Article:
Now, if you’ll excuse me, this little lady has some scribbling to do. This chapter ain’t gonna revise itself, you know.

  14. While a conversation with Todd Gitlin might be proof enough for Mark Bauerlein that the 1960s were the golden age of professor-student relations, the rest of us might do well to look at other sources to get an idea of the productive and unproductive forms of anti-authoritarian antagonism and indifference that characterized the Golden Age of prof-student relations for which Bauerlein pines. Female students exposing their breasts to Theodor Adorno in Frankfurt is one example. David Brown’s biography of Richard Hofstadter offers a picture of Cold War professors feeling quite distant from the campus unrest that roiled Columbia University in 1968. Thank you, L.D. for posting this response to Bauerlein’s NY Times piece. I for one rolled my eyes lazily at his “I’m a superprofessor and spend every waking moment in my office with my students and that is the solution to structural and system problems produced by economic anxiety, ballooning class sizes, standardized testing as well as out of control student loan debt. If I had $48K of student loan debt, which many of our students, I would have a really hard time conversing at my leisure with some tweedy guy in his office hours. But maybe that’s just me. — And I’m a full professor who thinks that L.D.’s style and content are much more appealing than Bauerlein’s NY Times’ copyedited condescension.

  15. L.D. Burnett in the post:

    [According to Bauerlein], student esteem for the professoriate continued up into the early 1980s, and then, for some reason, students decided to value education as a means to post-college employment over education as the pursuit of wisdom.

    Haven’t read the Bauerlein op-ed, but assuming L.D.’s summary here is accurate, which I’m sure it is, Bauerlein’s argument strikes me as very dubious. I was an undergraduate in the late 1970s and I seem to recall there was a fair amount said at the time about how careerism was trumping “the pursuit of wisdom” among undergraduates. In fact, David Riesman remarked in the late 1970s — i.e., before Bauerlein’s magic date of the early 1980s — that he saw undergraduates (at least at the institution where he taught) engaged in “a desperate struggle for post-baccalaureate preferment” (or words close to that). Translated into more daily English: many undergrads were in a cutthroat competition to get grades good enough to get them into the top-ranked law and medical and business schools. Again, this observation was made before Bauerlein’s date of the early 1980s (only a few years before, to be sure, but still before). My sense as a student at the time was that Riesman’s observation had a large kernel of truth (with the caveat that it obviously did not apply to all undergraduates).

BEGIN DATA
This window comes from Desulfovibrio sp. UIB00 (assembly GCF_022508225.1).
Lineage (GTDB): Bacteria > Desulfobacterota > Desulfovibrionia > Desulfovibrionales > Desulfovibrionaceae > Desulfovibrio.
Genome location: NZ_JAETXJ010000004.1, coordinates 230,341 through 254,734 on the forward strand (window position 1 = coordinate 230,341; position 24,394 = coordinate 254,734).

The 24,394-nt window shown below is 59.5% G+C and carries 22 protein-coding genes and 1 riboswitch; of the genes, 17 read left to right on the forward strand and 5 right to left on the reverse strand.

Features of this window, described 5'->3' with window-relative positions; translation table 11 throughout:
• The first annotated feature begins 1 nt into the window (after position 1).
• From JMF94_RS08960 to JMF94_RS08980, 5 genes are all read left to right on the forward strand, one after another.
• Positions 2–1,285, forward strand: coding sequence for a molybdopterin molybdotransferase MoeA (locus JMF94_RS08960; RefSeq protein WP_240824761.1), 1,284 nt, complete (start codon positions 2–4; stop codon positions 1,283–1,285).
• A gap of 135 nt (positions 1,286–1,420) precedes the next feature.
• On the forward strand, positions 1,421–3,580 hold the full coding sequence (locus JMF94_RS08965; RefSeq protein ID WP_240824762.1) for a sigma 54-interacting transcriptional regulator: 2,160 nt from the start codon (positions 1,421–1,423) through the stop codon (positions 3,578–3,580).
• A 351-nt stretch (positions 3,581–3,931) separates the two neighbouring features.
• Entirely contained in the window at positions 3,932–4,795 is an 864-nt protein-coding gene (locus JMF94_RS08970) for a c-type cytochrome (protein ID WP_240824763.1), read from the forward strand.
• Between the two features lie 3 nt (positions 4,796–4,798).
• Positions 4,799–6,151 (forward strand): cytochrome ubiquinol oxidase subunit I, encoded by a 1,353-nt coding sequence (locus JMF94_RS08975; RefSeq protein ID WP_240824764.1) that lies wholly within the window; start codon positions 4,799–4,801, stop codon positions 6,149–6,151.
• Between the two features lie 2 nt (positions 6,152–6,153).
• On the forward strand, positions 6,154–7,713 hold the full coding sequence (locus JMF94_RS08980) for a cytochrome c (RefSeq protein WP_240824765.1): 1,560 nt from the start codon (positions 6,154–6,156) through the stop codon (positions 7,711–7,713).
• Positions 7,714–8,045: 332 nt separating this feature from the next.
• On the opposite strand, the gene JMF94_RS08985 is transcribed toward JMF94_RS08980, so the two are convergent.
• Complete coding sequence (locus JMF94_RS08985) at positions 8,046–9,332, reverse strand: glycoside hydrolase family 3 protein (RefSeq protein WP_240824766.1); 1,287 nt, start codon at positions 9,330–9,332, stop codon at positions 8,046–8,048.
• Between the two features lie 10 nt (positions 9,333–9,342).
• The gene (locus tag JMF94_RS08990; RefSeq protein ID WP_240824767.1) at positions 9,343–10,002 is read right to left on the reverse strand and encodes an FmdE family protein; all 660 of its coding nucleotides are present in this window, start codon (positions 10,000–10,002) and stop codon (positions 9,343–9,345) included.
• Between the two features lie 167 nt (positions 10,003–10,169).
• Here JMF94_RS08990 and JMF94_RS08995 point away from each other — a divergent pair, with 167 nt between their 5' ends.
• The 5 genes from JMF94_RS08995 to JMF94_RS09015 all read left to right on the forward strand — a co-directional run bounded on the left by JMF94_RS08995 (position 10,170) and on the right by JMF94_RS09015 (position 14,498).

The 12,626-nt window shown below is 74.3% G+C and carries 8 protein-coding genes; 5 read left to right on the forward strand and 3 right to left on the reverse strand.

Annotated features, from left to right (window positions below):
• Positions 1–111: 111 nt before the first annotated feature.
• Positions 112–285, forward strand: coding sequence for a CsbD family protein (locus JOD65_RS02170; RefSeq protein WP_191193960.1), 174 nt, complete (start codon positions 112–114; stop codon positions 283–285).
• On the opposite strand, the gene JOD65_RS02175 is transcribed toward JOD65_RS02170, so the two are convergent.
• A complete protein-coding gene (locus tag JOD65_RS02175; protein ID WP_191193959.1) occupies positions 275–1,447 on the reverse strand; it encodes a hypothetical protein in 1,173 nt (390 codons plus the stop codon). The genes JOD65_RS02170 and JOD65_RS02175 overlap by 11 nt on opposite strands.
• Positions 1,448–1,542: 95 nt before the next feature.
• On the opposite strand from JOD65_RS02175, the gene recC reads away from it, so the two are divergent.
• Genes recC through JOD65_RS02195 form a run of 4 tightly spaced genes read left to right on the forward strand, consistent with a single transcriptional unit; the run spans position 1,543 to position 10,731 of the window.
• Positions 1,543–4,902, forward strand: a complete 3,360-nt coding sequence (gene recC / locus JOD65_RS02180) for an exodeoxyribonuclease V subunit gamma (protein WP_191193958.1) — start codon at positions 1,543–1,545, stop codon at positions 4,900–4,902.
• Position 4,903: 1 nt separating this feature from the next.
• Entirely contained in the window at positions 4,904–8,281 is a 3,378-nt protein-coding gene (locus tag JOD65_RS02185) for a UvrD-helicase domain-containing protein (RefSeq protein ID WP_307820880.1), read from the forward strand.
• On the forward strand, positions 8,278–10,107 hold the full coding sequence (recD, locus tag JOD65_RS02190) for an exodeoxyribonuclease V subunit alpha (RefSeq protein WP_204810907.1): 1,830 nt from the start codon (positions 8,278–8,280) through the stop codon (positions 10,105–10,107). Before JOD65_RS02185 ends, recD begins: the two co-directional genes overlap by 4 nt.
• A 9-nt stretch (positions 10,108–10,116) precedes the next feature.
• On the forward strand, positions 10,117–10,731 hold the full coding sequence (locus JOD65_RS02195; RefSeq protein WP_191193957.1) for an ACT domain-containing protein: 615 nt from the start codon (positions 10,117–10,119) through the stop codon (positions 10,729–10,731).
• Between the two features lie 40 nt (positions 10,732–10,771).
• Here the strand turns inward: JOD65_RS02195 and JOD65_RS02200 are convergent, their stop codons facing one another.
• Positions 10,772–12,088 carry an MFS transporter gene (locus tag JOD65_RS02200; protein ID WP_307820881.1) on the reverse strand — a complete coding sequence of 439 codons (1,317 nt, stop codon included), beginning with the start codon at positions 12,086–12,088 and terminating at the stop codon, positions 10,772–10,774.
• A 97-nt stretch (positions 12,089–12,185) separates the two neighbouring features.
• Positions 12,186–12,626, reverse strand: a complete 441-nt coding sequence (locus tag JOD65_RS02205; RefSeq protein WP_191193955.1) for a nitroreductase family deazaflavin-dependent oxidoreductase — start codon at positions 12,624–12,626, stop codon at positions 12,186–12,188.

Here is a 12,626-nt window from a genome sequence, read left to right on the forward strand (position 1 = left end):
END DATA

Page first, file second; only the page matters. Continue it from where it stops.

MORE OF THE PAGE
In his comment in this thread, Bauerlein cites a “lengthy conversation” with Gitlin about the ’60s. As others have already noted, there are tons of accounts, memoiristic and otherwise, of that period that would have given Bauerlein a fuller picture than one conversation and that would have broadened the focus beyond one leading activist’s view of one university. Indeed there are studies of the ’60s upheavals at various universities based on archival research and hundreds (if not thousands) of interviews. Did Bauerlein read any of them? Apparently not.

    I could say more, but I think I’ll leave it at that.

  16. p.s. Just read Bauerlein’s NYT piece, albeit quickly. The basic pt about the need for more faculty-student interaction outside of class is unobjectionable, taken on its own.

    But Baeurlein overgeneralizes from his own experience, something easy to do, I suppose, in an op-ed piece. He takes the early 1980s as a benchmark date because that’s when he himself was an undergrad at UCLA and English majors apparently crowded the halls waiting to speak to professors in their office hours. But how typical was that, either of the time period or the school or other places? We don’t know. It could have been common. It could have been an aberration. There’s no way of knowing from this op-ed piece.